In a country that doesn’t usually agree on much, a growing cultural scene is helping people bond over their rich, shared history and jointly take pride in a burgeoning art scene. As new museum initiatives are launched, it’s also important for entities and the organizations behind them to work together to build a constructive museum culture that will benefit everyone socially and economically in the long run. Whether through shared events like the increasingly popular Nuit des Musées that draws thousands of museum-goers on one night, or by adopting similar lines of thinking when it comes to curating their offerings and learning from one another’s experiences, the national cultural scene will no doubt benefit from a growing appreciation for museums, arts, history and culture in general.
Unlike 2015, when the country saw the opening of several museums and official announcements for others, 2016 produced less visible results but definitely had a lot of activity under the surface.
The Sursock Museum managed in just over a year of operation to prove that a good management strategy can go a long way. By hosting a wide variety of appealing, relevant exhibitions in parallel to a dynamic cultural program of weekly activities, the museum has received 65,000 visitors and a lot of good press.
This is something for other museums, like the nearly-finished but empty Beit Beirut, to keep in mind as they develop an operations concept and strategy, although the ongoing postponement of its opening may be due to issues beyond the control of the organizers. The haunting building that is supposed to be turned into a museum of memory partially dedicated to Lebanon’s civil war is now said to be launching in 2017.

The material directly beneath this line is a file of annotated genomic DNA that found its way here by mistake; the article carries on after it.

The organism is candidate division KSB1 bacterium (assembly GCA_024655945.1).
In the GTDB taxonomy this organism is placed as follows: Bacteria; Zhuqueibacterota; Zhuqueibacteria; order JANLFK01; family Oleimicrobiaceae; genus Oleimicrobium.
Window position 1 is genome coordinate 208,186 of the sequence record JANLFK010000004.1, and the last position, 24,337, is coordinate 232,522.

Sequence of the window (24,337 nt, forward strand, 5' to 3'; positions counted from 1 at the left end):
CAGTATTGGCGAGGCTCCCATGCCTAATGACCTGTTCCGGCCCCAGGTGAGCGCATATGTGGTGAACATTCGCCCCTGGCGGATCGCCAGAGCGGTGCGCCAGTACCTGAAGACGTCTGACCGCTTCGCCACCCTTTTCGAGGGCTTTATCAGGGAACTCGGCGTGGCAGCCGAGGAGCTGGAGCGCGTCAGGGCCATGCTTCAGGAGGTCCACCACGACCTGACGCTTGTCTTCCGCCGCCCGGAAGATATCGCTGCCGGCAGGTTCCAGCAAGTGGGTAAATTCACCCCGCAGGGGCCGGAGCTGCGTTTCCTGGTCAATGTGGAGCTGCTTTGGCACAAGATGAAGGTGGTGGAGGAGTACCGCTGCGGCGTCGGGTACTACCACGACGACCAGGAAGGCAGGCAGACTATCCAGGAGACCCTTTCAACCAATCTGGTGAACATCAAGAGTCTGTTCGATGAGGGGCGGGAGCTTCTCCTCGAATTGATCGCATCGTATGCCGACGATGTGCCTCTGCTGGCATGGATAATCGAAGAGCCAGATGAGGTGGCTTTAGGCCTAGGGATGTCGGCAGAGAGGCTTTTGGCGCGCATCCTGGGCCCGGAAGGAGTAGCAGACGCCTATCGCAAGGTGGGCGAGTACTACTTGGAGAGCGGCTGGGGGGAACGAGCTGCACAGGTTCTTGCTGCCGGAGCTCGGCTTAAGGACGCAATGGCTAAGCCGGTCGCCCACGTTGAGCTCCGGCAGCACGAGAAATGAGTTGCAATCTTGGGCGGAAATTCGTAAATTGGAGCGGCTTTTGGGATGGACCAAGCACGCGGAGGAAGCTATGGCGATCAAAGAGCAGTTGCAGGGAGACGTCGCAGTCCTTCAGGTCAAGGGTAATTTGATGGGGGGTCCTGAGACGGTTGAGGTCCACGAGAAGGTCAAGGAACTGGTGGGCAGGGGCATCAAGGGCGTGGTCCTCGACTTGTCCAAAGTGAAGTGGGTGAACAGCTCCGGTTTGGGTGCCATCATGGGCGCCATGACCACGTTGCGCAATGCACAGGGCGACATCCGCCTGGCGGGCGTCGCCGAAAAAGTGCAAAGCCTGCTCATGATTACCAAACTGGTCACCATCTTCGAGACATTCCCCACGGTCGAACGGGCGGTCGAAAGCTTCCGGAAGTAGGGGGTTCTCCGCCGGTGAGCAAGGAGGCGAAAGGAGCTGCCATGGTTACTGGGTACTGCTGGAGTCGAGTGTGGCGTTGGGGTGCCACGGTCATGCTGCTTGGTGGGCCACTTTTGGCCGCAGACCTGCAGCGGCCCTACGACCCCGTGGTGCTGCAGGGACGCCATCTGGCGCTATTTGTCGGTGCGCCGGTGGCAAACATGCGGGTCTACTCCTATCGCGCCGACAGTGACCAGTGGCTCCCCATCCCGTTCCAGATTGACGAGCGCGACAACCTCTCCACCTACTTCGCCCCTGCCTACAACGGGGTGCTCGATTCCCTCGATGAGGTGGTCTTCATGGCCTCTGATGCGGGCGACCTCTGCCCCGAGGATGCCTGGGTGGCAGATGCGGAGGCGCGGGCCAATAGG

Just down the street, another new museum uses its location on the Green Line to bring communities together. The Beirut Museum of Art (BeMA) is years away from completion, but it already looks promising. Following a competition, HW Architecture’s winning design for the forthcoming contemporary art museum was revealed in October. It features a main section of galleries that is partially sunken and covered by a roof garden, connected to a 124-meter tower.
Two new museums are set to open on opposite ends of Martyrs Square in downtown Beirut in the coming years: Dar Beirut, described as the house of art and culture, and another archeological museum reportedly named the Beirut City History Museum, which is currently under construction adjacent to the Al Nahar building.
Meanwhile, the long-standing National Museum of Beirut, dedicated to preserving the country’s archaeological finds, has exhausted its available space with the addition of its newest funerary exhibition in the basement in October 2016. In an attempt to make the historic museum more dynamic and attractive, and to keep up with its younger, artsy counterparts, it’s continuing with plans to build an extension for temporary exhibitions and events.
Taking archeology into the digital age, the museum has finalized its virtual tour guide app. Similarly, the Lebanese Virtual Museum forgoes a physical space altogether. It’s essentially a website where users can tour the Lebanese government’s art collection in 3D.
But culture shouldn’t be exclusive to museums. In addition to the country’s active art galleries, another successful Beirut Art Fair means Lebanon is growing as a destination for art buyers too. The annual event is turning into a broader call for art events as well. This year, The Silent Echo, an impressive art exhibition held at one of Lebanon’s most renowned heritage sites, Baalbek, included works by internationally renowned Chinese artist Ai Weiwei as well as other international and local talents.
But even if free of charge, these cultural spaces are often intimidating for those who haven’t been exposed to them. Public art exhibitions this year at the unfinished Lebanese National Library, on the streets of Downtown as part of Beirut Art Week, and inside Sanayeh Garden are all building momentum, however slowly, for a society that cares more about art.
As Beirut regains its footing as a cultural hub in the region, we may even one day go through with the long-promised Beirut Opera House and restore the frail Beirut Grand Theatre to its former glory. One of these venues, or perhaps a third, could also accommodate the hard-working Lebanese Philharmonic Orchestra for its weekly, free-of-charge performances.
With so much potential, a rich past, vast future plans and a curious population that’s increasingly enthusiastic about cultural events, Lebanon’s only problem is in actually making things happen.